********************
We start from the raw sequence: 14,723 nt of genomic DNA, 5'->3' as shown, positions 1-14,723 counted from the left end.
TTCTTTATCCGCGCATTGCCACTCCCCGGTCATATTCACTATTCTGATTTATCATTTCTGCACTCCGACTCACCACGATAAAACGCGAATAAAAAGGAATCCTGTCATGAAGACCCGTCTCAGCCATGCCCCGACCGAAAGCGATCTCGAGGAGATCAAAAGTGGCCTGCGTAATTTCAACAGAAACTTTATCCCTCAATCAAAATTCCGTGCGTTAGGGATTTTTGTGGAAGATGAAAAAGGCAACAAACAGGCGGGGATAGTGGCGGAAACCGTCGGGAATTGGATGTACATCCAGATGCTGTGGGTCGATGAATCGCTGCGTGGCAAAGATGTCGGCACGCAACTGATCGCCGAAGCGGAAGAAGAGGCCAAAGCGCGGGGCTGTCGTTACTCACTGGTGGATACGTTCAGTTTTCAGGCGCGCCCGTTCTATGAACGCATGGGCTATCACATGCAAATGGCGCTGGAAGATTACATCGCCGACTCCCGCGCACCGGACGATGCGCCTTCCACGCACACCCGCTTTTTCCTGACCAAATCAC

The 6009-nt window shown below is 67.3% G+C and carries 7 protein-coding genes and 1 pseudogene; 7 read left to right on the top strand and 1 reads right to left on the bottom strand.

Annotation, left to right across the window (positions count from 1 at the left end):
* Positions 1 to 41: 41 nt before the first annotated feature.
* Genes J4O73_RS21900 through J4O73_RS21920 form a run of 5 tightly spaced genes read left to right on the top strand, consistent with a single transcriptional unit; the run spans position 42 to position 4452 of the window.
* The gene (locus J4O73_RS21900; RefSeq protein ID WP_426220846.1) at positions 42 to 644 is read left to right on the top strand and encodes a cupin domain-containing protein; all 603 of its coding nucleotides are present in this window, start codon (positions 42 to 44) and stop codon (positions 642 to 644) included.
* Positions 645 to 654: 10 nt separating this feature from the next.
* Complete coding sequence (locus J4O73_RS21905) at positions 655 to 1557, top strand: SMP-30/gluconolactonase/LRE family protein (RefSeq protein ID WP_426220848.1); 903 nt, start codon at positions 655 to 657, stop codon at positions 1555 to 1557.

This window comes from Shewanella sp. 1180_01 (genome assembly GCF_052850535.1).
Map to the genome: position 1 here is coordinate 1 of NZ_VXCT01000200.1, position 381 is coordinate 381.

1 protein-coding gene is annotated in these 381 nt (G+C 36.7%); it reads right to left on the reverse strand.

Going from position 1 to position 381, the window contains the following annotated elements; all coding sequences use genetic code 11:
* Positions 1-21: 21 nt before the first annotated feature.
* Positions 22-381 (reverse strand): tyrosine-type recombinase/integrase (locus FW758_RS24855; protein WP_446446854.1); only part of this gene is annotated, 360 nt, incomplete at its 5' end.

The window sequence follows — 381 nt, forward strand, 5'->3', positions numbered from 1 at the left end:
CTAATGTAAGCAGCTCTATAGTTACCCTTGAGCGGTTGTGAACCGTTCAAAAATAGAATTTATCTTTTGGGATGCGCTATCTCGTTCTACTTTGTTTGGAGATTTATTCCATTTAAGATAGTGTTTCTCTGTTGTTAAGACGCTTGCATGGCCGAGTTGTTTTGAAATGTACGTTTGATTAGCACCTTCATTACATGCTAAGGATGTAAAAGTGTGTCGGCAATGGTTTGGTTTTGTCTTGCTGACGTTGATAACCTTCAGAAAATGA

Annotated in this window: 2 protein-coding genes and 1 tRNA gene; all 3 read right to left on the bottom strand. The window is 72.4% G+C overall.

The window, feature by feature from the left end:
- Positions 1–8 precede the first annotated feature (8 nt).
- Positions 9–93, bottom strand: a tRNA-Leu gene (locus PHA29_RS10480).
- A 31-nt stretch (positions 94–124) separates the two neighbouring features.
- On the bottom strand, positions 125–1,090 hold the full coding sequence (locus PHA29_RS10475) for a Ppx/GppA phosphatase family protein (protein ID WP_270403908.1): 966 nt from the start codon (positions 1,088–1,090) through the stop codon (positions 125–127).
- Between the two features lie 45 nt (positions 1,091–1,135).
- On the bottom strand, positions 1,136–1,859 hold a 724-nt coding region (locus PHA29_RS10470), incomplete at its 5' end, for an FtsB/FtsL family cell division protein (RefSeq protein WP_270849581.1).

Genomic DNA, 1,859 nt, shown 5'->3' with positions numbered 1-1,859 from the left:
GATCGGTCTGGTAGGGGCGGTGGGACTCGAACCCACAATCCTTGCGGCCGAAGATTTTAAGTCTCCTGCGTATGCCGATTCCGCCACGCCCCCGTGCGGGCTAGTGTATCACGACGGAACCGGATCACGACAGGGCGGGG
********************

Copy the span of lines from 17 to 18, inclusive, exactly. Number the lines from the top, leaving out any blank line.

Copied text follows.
CTAATGTAAGCAGCTCTATAGTTACCCTTGAGCGGTTGTGAACCGTTCAAAAATAGAATTTATCTTTTGGGATGCGCTATCTCGTTCTACTTTGTTTGGAGATTTATTCCATTTAAGATAGTGTTTCTCTGTTGTTAAGACGCTTGCATGGCCGAGTTGTTTTGAAATGTACGTTTGATTAGCACCTTCATTACATGCTAAGGATGTAAAAGTGTGTCGGCAATGGTTTGGTTTTGTCTTGCTGACGTTGATAACCTTCAGAAAATGA

Annotated in this window: 2 protein-coding genes and 1 tRNA gene; all 3 read right to left on the bottom strand. The window is 72.4% G+C overall.